“Lady Gwendolyn, what will your future husband think if your trunks are packed with naught but old gowns sewn while you were wed to another man?” Lady Margery currently hunted for a third spouse, so she considered herself an expert on the matter of husbands. All the rest of the old hens looked up to her for that reason.
Not that any of them were ancient. Margery held the distinction of eldest at twenty-four summers. The five women had been herded together by their king during wartime to keep them safe since they were a valuable lot. Each of them represented opportunities for important political alliances upon remarriage and as such, they required protection from the Norse raids all over the coast. Three of the women had lost their husbands to the bloodthirsty invaders.
“I do not even have a marriage contracted,” Gwendolyn pointed out for the tenth time in a fortnight. She’d put forth a great deal of effort to keep it that way since the idea of another marriage made her blood run cold. “And if I did, he would surely ignore my bridal clothes in the rush to the marriage bed anyhow. Why would any man care about the needlework on a lady’s nightgown when their only interest is ripping a woman’s garb from her body?”
She shivered with distaste. Gerald had handled her roughly those first few months of their marriage. Later, when he’d gone back to his concubines, he’d visited her less often, but his touch had remained abhorrent. Painful. Gwendolyn could not understand why some women spoke of marital pleasures with blushes and giggles. She’d found no tenderness in her husband’s bed.
“Perhaps,” Lady Margery began, peering over the tapestry she embroidered along with the others, “that is why the earl finds it such a difficult challenge to obtain a good marriage for you. The poor man does not think you will be able to behave with any sort of decorum for the summer let alone a whole year.”
Gwendolyn closed her eyes to let the inciting comment wash over her rather than box the woman’s ears the way Margery fully deserved.
Once the other women stifled their giggles, Gwen shot to her feet and circled the benches they’d drawn up next to each other, wishing she could run on the fresh green grasses outside rather than pace a musty old hall. The lack of activity imposed by the king’s men combined with the need to keep a civil tongue would make her sheep-brained in no time.
“The earl is not finding it difficult to contract my marriage.” Her youth and her wealth made her a sought-after bride, if nothing else. She did not deceive herself that men wanted her for her submissive manner or extravagant beauty. The years with Gerald had only made her more fiery—unwilling to cater to any man. “I have been actively bartering with Alchere for more time to consider the candidates so I might weigh in on his decision for my next spouse.”
At least, that was the version of events she preferred. And it contained some truth. But Margery put down the corner of a small tapestry she worked on to better lift her snooty nose in the air.
“Lady Gwendolyn, we all know the earl asked you to remain out of trouble for a full year before he’d ever consider letting you choose a husband for yourself.” Margery’s gaze returned to the patch of needlework where she stitched the outline of a pasty-faced maiden. “He only offered such a boon since he is certain you will never fulfill your end. We all know you’ll be wed to someone, whether you will it or nay, before next harvest.”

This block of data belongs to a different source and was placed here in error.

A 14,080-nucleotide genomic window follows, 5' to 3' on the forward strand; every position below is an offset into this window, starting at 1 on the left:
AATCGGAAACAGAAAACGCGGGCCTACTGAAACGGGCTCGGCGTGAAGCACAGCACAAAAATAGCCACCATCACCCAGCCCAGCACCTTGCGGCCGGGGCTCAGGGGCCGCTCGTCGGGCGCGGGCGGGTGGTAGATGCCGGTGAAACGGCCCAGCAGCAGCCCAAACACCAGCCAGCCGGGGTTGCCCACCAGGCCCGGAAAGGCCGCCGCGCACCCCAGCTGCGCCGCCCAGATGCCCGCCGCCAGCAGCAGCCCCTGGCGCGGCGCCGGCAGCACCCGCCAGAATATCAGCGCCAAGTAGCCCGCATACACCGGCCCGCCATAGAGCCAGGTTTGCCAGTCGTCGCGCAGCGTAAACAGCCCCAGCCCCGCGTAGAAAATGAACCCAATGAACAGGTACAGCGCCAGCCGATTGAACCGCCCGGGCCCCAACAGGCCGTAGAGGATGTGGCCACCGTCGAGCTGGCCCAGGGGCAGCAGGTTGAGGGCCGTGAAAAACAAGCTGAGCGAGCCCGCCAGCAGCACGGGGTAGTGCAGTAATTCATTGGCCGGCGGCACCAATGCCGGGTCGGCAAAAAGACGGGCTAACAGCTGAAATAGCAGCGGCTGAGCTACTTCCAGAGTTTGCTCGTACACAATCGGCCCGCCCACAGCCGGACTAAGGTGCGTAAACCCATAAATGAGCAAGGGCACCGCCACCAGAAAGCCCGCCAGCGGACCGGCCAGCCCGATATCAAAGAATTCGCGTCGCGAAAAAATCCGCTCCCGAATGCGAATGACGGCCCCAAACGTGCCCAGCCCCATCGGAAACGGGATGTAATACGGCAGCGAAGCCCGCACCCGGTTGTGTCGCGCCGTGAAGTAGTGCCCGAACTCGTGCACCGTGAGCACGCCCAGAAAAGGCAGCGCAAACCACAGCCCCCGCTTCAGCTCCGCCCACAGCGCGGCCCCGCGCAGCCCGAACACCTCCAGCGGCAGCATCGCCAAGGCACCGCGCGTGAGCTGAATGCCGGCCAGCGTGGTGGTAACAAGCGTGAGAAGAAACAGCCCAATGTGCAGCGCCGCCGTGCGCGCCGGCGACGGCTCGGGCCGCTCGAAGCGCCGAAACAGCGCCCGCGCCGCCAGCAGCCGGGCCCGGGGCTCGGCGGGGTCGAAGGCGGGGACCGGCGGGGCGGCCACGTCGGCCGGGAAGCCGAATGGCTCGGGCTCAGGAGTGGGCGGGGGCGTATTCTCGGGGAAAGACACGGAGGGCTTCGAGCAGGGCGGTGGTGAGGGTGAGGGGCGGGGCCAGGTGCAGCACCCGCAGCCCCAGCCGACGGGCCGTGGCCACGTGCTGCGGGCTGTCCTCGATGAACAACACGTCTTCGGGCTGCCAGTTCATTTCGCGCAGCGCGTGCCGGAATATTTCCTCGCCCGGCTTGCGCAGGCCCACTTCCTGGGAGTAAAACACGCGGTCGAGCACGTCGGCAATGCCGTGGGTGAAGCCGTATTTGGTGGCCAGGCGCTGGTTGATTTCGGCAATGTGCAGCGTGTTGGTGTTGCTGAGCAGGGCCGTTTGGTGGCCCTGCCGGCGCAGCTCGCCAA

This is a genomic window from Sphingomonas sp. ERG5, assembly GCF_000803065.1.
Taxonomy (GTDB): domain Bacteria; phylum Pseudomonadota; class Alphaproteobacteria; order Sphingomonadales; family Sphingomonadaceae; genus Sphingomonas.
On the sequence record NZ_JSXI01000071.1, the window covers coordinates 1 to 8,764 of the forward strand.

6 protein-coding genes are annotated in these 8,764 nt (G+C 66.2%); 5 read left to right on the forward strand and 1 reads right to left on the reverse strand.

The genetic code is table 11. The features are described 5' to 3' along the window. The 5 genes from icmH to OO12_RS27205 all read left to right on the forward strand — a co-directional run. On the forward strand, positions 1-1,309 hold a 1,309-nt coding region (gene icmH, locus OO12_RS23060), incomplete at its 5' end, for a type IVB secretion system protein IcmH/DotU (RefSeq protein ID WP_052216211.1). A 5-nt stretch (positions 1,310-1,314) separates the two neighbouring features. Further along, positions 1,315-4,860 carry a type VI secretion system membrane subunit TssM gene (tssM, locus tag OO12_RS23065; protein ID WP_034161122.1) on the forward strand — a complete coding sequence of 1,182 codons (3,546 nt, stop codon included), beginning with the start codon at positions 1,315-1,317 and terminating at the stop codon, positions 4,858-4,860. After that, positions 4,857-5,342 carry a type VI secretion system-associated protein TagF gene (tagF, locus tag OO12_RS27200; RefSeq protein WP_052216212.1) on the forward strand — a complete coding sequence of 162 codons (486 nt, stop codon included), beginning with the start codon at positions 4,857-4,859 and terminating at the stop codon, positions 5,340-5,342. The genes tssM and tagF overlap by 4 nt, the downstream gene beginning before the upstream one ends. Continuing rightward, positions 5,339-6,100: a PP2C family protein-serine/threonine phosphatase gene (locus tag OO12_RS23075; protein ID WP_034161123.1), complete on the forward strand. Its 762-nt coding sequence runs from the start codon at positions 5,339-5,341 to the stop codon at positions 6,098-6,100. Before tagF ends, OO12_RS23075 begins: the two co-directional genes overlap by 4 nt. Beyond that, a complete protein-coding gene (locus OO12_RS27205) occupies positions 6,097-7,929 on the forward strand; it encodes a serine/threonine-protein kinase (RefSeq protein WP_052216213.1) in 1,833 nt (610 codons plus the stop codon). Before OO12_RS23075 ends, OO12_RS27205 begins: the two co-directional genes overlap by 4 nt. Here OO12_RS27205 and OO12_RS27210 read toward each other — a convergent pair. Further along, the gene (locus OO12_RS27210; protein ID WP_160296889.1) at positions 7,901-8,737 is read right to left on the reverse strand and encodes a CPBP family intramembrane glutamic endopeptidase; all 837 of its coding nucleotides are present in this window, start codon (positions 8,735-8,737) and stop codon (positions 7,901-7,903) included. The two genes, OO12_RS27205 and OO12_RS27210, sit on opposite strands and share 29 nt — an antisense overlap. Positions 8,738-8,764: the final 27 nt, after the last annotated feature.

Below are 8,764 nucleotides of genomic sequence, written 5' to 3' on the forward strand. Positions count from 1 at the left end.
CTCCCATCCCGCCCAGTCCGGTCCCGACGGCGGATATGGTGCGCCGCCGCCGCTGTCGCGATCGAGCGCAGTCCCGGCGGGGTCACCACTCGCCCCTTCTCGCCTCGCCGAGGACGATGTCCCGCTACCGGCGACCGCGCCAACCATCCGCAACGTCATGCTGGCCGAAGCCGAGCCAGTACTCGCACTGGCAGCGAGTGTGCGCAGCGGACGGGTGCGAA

Ah, another nip to Gwen’s leg. Or did that count as ten? She only wished she could impart a swift kick to this particular bothersome dog. Gwendolyn had a bit of a reputation for mischief-making, and she’d never been able to resist an opportunity to tweak her overlord’s arrogant nose. Of course, she’d lived in Alchere’s awful stronghold for far more years than these widows who came and went under his all-mighty protection, so she knew how wretched he could be. His tempers were notorious and his dictates ranged from unfair to downright evil, forcing her to burn books that she’d inherited from her father’s household so that she would not grow “too self-important with knowledge.”
The book burning had nearly killed her. Could she help it if during her youth she took what revenge she could by occasionally adorning his ugly mug with beauty paints while he slept off too much drink? Or tucked the bones he discarded onto the great hall floor inside his boots so the castle hounds gnawed him mercilessly?
None of the other women understood her long and frustrating relationship with Alchere, however. They only saw that she baited the man wherever possible. So a retort rose quickly to Gwen’s tongue to set Margery straight on the matter of Alchere, but it was cut off by the abrupt opening of the hall’s doors from the other side.
A page of no more than eight or nine summers burst through the entrance, his eyes wide.
“Ladies, you must hasten to the keep.” He did not bother with courtesy, but began grabbing their embroidery to carry away. He spilled a basket of threads and stepped on the corner of a half-finished tapestry. “The Norsemen’s boats make their way close to shore.”
Gwendolyn forgot all about her quarrel with Margery and the soul-smothering boredom of the women’s conversations about husbands. She understood the danger the enemy presented. Viking raids had cost many lives, much gold, and countless maidens’ innocence. These invading warriors were brutes that had terrorized lands far and wide. The only part of England where they did not have a toehold was Wessex, as King Alfred had made a pact to keep them away.
But when you bargained with devils, who was to say they would honor it? Only a fool wouldn’t know fear…